There were the usual packages which the Christmas paper couldn't hide the fact that more underwear and pajamas were underneath.  Then we spied the BIG package.  OH NO!  There it was!

I grabbed the huge box with my ten year old hands and ripped off the Christmas paper.  

There it was!  A Lionel train set! 




I GOT MY TRAIN!

But wait, my Mother, who was observing her sons, quickly put a caveat on my Christmas present.  She said "That train is for ALL of you."  

WHAT?

How does that work?  

She said "You're all to share."

Well folks, long story short, that didn't work.  

We tried.  I took the engine and the coal car.  My middle brother Isaac took the two middle cars which included the flatbed car with logs.

By youngest brother John got the caboose. 

We split the tracks. We never did decide on how "owned" the transformer.

Needless to say this "sharing" didn't work.  I'm sure my Mother had the best intentions and our family was just too poor to afford a gift of such expense for each son.  But this just didn't work.  

My brothers and I never did use that train set.  In fact, I think I eventually walked away from it and gave the train set up to my brothers.  

I've always viewed this episode from my early life as a metaphor for my whole life. 

It's funny how a seemingly innocuous decision during one's early life affects one's future life.  

Maybe I'm wrong but I know this, my Mother's decision at that time only contributed to my life long questioning of myself "Am I good enough?"  

I think my Mother tried to make up for her mistake at a subsequent Christmas.  I wanted a camera so bad.  I think it was my next Christmas, when I was eleven years old that I got my camera.  Thus beginning a life long hobby of taking pictures. 


My brothers John and Isaac with their new Christmas presents 1954 - bikes! And my first pictures with my new Kodak Brownie camera - definitely not HD but I loved the fact that I could take photos now


There, this is just one of my Christmas memories.  I have another one (much better) which I will share tomorrow).  

By the way, the photo of bubble candles at the beginning of this blog is an image I will always associate with my early Christmases. We always had those wonderful bubble lights on our Christmas trees, no matter how sad the Christmas tree. The bubble lights always "made it Christmas."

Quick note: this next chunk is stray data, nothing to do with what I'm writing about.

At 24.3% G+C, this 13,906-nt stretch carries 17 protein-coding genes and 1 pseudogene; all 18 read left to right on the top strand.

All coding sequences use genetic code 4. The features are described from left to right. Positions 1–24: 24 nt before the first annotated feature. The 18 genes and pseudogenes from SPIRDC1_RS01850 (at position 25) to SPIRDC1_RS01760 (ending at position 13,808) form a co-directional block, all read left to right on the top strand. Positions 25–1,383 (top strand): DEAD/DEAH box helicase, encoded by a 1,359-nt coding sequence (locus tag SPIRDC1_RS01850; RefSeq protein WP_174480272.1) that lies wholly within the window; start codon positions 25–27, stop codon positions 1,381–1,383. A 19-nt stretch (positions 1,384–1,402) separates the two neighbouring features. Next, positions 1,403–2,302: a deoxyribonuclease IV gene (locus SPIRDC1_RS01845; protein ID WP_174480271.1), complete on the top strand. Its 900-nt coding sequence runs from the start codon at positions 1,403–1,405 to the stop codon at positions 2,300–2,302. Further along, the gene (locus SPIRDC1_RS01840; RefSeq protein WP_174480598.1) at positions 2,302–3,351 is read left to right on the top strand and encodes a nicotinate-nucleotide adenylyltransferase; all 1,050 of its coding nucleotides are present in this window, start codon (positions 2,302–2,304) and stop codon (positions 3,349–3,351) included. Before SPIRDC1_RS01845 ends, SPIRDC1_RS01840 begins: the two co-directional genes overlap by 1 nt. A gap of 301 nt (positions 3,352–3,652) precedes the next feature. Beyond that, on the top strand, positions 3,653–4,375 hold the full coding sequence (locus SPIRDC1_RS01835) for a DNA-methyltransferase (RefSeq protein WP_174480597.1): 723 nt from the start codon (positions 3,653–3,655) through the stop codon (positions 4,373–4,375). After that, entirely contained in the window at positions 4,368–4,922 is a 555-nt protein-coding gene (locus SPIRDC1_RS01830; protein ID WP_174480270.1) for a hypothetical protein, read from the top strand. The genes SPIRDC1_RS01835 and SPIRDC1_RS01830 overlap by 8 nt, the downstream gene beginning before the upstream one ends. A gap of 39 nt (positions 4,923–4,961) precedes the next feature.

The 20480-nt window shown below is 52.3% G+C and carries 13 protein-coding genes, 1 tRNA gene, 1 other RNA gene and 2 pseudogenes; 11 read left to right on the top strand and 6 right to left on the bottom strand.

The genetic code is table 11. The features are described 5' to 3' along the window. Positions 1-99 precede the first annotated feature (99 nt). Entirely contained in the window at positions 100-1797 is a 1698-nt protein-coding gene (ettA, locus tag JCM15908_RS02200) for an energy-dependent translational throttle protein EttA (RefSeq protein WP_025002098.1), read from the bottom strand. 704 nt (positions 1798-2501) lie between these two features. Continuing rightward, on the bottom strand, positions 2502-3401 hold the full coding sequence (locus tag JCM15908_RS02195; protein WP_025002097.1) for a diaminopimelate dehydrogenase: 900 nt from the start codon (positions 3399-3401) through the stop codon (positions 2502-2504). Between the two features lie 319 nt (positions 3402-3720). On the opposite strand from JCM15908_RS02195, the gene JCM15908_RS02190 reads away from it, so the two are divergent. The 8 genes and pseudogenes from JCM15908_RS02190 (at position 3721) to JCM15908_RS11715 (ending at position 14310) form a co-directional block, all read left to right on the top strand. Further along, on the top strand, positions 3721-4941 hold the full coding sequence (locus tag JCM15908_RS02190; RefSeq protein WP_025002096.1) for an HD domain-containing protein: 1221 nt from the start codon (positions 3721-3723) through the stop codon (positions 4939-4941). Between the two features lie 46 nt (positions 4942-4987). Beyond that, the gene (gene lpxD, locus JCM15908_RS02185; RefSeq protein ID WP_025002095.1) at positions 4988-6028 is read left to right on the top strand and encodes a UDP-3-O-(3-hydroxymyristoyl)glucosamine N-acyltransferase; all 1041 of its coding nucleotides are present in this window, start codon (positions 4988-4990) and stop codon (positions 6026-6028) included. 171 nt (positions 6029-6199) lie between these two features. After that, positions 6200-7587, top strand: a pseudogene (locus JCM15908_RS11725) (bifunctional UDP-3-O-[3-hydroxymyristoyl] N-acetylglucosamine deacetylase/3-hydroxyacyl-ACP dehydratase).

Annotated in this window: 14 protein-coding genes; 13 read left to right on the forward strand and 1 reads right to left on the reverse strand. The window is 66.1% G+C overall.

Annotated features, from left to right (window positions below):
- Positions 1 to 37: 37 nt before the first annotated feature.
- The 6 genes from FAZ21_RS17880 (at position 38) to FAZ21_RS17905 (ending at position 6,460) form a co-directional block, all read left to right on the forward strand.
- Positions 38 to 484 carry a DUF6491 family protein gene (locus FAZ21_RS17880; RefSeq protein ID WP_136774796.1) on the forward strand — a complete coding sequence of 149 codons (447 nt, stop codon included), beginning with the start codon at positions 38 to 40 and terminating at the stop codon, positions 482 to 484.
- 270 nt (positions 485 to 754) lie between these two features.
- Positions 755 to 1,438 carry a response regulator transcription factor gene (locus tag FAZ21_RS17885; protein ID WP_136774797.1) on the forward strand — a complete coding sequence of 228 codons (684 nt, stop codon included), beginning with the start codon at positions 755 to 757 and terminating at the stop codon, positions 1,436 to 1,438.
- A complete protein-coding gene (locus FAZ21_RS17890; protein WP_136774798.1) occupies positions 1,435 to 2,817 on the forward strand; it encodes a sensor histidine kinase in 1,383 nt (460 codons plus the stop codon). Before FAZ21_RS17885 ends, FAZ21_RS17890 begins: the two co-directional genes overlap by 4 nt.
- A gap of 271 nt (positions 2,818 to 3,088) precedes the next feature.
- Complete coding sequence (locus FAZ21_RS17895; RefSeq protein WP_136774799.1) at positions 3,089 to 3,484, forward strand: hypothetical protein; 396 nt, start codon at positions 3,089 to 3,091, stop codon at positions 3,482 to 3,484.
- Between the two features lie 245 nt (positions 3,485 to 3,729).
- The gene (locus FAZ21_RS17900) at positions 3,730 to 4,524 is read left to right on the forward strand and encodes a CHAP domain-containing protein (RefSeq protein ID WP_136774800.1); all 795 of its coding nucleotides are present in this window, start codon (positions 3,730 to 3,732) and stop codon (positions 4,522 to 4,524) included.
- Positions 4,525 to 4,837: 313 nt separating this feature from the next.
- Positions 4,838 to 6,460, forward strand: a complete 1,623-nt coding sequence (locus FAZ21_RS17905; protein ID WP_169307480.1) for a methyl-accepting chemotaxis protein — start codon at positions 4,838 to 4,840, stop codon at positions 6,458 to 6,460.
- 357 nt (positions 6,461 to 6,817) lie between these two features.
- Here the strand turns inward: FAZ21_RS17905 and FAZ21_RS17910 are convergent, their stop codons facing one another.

13 comments:

  1. Replies
    1. Thank you Mike. The same to you and Glenn. Will we see you in February?
      Ron

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  2. A fantastic post, Ron - I really enjoyed reading it. Our childhood experiences definitely have a strong influence on our later life. It's important to remember the past, and to share it.
    I like the photos. Your father was a hillbilly hunk.

    I remember those Christmas bubble candles - they always fascinated me. My family never had them but one of my aunts did.

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    1. Thank you Jon! You understand this post. I don't think most do. These cathartic posts are good for me and you. That's one reason I blog. My father was always popular with the women. I have a letter that my Mother saved in which one of the women who was after my father wrote to her saying "You can't hold on to him." She mentioned that my father was "Big", (and not just tall) which was the reason she wouldn't be able to "hold onto him." Thank goodness my Mother did. She laid down the law to him after one memorable encounter (which I may also write about in a future blog, if I haven't already done so) and he behaved the rest of his life because he truly loved my Mother and didn't want to lose her. I'm glad my Mother wasn't like many other women and left him the first time he strayed. My Mother told me before she died that my father was the "only man I've ever been with in my life. I never wanted another man other than your father." I'm glad she shared this private information with me before she died.